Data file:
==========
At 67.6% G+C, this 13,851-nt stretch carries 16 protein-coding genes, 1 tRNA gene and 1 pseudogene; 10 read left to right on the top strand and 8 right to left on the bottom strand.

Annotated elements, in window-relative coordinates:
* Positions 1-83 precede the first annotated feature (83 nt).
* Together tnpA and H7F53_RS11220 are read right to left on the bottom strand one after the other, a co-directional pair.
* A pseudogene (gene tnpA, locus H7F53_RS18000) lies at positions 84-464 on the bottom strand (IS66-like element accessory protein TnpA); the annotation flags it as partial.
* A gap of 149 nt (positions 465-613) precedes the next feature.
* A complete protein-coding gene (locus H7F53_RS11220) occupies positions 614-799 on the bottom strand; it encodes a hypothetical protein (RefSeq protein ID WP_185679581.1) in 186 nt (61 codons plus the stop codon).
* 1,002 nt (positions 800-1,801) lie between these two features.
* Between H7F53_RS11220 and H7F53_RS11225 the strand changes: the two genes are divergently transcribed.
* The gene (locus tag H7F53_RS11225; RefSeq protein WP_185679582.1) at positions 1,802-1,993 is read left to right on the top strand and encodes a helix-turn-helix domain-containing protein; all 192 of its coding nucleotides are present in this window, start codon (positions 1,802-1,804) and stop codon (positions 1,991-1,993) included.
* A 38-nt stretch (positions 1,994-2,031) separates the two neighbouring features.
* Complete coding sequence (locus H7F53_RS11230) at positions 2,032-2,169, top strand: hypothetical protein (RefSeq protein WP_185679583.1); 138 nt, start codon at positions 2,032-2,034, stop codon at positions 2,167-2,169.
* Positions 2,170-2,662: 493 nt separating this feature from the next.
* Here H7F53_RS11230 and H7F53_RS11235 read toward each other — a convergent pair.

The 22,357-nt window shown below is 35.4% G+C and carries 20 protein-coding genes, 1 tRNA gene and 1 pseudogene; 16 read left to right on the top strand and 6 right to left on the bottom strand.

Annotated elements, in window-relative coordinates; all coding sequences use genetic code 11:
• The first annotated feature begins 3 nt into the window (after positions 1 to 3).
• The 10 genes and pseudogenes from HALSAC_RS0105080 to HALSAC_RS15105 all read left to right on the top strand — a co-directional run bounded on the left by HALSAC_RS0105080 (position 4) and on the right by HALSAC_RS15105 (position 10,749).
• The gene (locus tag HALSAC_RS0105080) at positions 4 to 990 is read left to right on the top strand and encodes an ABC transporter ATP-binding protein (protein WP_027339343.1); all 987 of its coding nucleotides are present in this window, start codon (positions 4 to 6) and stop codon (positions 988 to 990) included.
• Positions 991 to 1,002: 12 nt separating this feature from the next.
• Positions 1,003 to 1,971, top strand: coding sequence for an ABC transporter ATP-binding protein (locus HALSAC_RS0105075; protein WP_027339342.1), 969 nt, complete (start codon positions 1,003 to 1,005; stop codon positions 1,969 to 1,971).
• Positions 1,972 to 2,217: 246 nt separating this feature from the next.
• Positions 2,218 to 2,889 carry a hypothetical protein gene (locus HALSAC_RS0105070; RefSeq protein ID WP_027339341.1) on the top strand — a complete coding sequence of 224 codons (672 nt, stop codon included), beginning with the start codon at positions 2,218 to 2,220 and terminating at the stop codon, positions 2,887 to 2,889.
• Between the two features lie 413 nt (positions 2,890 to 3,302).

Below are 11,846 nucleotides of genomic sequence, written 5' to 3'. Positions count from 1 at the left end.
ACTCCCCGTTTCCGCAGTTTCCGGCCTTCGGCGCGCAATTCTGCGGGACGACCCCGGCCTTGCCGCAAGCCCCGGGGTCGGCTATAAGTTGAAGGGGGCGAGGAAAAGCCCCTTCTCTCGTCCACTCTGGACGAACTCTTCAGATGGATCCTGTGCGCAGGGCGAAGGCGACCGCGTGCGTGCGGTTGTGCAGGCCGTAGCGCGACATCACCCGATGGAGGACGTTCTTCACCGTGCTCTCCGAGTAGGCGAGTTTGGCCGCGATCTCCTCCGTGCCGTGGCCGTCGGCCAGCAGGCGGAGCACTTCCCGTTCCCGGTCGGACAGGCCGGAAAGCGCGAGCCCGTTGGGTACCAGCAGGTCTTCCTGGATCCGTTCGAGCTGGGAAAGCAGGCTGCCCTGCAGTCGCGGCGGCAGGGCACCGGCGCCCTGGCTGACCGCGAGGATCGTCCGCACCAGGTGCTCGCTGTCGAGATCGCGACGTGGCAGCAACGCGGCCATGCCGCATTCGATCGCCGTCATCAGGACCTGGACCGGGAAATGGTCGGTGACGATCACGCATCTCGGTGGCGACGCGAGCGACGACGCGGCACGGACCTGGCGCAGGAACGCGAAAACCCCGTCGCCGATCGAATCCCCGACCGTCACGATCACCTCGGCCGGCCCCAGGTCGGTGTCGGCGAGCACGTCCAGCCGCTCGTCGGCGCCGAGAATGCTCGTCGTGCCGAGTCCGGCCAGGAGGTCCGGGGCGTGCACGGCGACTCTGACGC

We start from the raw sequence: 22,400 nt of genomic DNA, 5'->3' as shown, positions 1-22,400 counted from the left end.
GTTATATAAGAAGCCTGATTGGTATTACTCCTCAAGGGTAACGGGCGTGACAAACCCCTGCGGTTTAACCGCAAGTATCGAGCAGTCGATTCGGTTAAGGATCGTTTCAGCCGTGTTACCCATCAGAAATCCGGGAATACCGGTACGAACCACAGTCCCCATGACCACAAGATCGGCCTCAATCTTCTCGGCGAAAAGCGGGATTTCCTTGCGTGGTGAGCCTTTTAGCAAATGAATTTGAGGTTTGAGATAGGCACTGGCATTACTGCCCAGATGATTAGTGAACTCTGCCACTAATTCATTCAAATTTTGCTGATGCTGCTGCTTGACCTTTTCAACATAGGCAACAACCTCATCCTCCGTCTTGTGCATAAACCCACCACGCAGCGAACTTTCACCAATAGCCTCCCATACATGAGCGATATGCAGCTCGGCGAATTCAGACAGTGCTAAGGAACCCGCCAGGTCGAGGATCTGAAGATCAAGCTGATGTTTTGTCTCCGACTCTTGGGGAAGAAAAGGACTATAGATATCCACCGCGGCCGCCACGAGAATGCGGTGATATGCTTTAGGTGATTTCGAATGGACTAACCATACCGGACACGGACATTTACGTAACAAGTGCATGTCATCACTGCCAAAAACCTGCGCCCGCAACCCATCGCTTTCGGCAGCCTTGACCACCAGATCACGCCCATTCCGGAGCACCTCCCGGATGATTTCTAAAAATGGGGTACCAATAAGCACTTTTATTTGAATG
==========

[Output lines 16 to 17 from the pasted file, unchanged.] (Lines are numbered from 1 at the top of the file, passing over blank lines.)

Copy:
Annotated elements, in window-relative coordinates; all coding sequences use genetic code 11:
• The first annotated feature begins 3 nt into the window (after positions 1 to 3).